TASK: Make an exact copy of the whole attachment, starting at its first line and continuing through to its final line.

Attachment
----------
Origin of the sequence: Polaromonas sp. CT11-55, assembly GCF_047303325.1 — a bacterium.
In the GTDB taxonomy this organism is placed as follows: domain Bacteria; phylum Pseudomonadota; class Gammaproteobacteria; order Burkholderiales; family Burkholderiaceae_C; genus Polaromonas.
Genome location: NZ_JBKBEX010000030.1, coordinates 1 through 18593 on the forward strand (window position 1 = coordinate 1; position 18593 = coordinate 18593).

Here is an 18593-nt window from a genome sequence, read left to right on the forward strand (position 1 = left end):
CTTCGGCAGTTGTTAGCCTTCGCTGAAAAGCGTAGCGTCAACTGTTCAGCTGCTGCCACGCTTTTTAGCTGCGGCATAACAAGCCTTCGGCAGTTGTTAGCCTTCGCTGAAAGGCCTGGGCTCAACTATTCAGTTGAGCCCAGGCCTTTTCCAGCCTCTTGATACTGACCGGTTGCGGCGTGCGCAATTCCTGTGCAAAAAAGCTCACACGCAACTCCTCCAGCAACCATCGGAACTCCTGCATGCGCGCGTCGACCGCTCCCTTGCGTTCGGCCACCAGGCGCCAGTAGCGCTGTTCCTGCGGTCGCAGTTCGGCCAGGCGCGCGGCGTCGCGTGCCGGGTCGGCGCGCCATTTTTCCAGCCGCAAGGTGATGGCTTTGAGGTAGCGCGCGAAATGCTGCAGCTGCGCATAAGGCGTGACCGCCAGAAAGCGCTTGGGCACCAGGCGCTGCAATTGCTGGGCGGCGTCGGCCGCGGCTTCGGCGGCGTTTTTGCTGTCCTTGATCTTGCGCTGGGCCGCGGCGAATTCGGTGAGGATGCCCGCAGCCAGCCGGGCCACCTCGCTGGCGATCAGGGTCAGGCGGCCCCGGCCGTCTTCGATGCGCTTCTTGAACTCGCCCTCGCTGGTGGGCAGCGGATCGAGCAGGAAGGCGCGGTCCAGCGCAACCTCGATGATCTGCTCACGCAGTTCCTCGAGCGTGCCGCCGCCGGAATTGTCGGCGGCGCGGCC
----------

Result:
Origin of the sequence: Polaromonas sp. CT11-55, assembly GCF_047303325.1 — a bacterium.
In the GTDB taxonomy this organism is placed as follows: domain Bacteria; phylum Pseudomonadota; class Gammaproteobacteria; order Burkholderiales; family Burkholderiaceae_C; genus Polaromonas.
Genome location: NZ_JBKBEX010000030.1, coordinates 1 through 18593 on the forward strand (window position 1 = coordinate 1; position 18593 = coordinate 18593).

Here is an 18593-nt window from a genome sequence, read left to right on the forward strand (position 1 = left end):
CTTCGGCAGTTGTTAGCCTTCGCTGAAAAGCGTAGCGTCAACTGTTCAGCTGCTGCCACGCTTTTTAGCTGCGGCATAACAAGCCTTCGGCAGTTGTTAGCCTTCGCTGAAAGGCCTGGGCTCAACTATTCAGTTGAGCCCAGGCCTTTTCCAGCCTCTTGATACTGACCGGTTGCGGCGTGCGCAATTCCTGTGCAAAAAAGCTCACACGCAACTCCTCCAGCAACCATCGGAACTCCTGCATGCGCGCGTCGACCGCTCCCTTGCGTTCGGCCACCAGGCGCCAGTAGCGCTGTTCCTGCGGTCGCAGTTCGGCCAGGCGCGCGGCGTCGCGTGCCGGGTCGGCGCGCCATTTTTCCAGCCGCAAGGTGATGGCTTTGAGGTAGCGCGCGAAATGCTGCAGCTGCGCATAAGGCGTGACCGCCAGAAAGCGCTTGGGCACCAGGCGCTGCAATTGCTGGGCGGCGTCGGCCGCGGCTTCGGCGGCGTTTTTGCTGTCCTTGATCTTGCGCTGGGCCGCGGCGAATTCGGTGAGGATGCCCGCAGCCAGCCGGGCCACCTCGCTGGCGATCAGGGTCAGGCGGCCCCGGCCGTCTTCGATGCGCTTCTTGAACTCGCCCTCGCTGGTGGGCAGCGGATCGAGCAGGAAGGCGCGGTCCAGCGCAACCTCGATGATCTGCTCACGCAGTTCCTCGAGCGTGCCGCCGCCGGAATTGTCGGCGGCGCGGCC